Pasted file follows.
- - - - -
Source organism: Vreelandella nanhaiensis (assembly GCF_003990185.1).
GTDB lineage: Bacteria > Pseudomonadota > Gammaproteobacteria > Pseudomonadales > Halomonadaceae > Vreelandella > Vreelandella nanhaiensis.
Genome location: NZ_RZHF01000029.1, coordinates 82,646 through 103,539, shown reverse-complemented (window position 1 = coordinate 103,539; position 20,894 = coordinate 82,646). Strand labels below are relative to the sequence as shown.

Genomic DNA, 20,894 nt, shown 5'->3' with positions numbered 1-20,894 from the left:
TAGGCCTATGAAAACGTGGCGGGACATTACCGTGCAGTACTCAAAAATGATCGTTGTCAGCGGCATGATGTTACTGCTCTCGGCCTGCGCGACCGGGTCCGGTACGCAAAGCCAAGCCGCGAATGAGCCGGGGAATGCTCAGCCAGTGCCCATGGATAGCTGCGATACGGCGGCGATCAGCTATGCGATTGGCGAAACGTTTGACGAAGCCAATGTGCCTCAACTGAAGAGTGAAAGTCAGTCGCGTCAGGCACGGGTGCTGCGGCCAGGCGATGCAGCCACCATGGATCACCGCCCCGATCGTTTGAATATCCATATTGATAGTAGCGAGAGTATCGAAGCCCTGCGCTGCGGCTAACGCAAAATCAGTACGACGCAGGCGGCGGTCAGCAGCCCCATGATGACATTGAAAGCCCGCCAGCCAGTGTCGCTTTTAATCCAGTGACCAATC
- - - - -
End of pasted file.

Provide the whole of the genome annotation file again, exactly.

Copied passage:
Source organism: Vreelandella nanhaiensis (assembly GCF_003990185.1).
GTDB lineage: Bacteria > Pseudomonadota > Gammaproteobacteria > Pseudomonadales > Halomonadaceae > Vreelandella > Vreelandella nanhaiensis.
Genome location: NZ_RZHF01000029.1, coordinates 82,646 through 103,539, shown reverse-complemented (window position 1 = coordinate 103,539; position 20,894 = coordinate 82,646). Strand labels below are relative to the sequence as shown.

Genomic DNA, 20,894 nt, shown 5'->3' with positions numbered 1-20,894 from the left:
TAGGCCTATGAAAACGTGGCGGGACATTACCGTGCAGTACTCAAAAATGATCGTTGTCAGCGGCATGATGTTACTGCTCTCGGCCTGCGCGACCGGGTCCGGTACGCAAAGCCAAGCCGCGAATGAGCCGGGGAATGCTCAGCCAGTGCCCATGGATAGCTGCGATACGGCGGCGATCAGCTATGCGATTGGCGAAACGTTTGACGAAGCCAATGTGCCTCAACTGAAGAGTGAAAGTCAGTCGCGTCAGGCACGGGTGCTGCGGCCAGGCGATGCAGCCACCATGGATCACCGCCCCGATCGTTTGAATATCCATATTGATAGTAGCGAGAGTATCGAAGCCCTGCGCTGCGGCTAACGCAAAATCAGTACGACGCAGGCGGCGGTCAGCAGCCCCATGATGACATTGAAAGCCCGCCAGCCAGTGTCGCTTTTAATCCAGTGACCAATC